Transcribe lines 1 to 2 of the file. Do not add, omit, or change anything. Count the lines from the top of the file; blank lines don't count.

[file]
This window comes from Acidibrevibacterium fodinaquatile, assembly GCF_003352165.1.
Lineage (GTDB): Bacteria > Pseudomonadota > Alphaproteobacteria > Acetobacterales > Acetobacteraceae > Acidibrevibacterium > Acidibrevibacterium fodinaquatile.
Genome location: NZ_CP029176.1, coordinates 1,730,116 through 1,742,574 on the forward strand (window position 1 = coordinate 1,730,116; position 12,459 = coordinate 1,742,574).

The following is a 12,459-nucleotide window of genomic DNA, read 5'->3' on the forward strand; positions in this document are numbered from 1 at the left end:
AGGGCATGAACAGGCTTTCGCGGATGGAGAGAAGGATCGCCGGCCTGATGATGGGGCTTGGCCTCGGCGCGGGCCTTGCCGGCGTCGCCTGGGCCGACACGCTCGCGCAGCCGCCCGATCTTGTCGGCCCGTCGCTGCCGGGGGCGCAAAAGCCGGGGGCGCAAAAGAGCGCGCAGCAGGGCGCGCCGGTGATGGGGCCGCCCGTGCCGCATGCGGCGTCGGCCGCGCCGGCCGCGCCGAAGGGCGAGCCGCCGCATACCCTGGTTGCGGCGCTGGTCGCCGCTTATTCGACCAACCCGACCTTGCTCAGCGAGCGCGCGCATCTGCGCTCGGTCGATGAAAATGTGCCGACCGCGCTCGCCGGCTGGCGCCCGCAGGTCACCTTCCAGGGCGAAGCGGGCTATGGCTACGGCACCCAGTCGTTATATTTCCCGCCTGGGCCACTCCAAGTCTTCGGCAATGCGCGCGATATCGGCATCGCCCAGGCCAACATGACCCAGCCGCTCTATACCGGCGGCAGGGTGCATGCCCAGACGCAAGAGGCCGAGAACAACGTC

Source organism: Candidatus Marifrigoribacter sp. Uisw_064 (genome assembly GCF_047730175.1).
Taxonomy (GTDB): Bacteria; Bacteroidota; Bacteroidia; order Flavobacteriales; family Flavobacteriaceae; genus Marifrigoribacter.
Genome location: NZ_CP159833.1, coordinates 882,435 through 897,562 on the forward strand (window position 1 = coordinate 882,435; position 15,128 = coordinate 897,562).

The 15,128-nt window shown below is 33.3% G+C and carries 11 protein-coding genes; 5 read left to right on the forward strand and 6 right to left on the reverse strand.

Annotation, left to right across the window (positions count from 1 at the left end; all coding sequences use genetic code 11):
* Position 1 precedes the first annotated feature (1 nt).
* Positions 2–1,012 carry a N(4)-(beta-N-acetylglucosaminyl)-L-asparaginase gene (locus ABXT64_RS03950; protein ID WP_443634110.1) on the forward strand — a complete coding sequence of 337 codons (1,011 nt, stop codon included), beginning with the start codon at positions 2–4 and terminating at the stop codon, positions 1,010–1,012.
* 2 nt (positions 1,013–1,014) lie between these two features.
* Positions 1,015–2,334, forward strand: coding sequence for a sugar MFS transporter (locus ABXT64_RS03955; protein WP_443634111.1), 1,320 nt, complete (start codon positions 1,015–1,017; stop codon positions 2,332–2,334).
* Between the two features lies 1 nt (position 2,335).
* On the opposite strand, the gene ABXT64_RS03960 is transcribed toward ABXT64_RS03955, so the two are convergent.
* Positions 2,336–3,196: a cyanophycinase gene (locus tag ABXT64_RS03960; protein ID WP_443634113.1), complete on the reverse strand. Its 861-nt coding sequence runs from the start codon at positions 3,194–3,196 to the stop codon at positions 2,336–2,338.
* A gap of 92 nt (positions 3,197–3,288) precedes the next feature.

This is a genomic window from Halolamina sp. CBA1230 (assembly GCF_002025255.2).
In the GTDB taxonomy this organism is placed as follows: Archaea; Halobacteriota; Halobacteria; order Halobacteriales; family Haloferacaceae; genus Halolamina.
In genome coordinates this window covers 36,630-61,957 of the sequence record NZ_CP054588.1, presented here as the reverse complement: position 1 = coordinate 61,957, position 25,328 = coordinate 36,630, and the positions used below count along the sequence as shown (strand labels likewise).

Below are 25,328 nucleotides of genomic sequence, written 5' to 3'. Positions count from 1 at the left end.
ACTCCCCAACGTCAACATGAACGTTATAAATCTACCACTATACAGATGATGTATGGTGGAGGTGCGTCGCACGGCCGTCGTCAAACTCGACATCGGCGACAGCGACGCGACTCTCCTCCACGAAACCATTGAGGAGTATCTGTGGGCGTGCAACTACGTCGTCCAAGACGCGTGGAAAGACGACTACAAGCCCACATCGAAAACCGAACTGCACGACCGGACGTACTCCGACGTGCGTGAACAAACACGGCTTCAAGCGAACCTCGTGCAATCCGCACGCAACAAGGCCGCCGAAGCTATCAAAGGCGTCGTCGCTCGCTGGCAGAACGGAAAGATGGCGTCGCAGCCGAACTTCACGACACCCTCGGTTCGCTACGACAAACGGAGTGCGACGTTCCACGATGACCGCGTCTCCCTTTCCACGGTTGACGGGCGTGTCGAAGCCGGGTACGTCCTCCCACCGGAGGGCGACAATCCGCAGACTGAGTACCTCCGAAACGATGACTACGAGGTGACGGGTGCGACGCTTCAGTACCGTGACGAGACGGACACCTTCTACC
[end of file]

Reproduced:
This window comes from Acidibrevibacterium fodinaquatile, assembly GCF_003352165.1.
Lineage (GTDB): Bacteria > Pseudomonadota > Alphaproteobacteria > Acetobacterales > Acetobacteraceae > Acidibrevibacterium > Acidibrevibacterium fodinaquatile.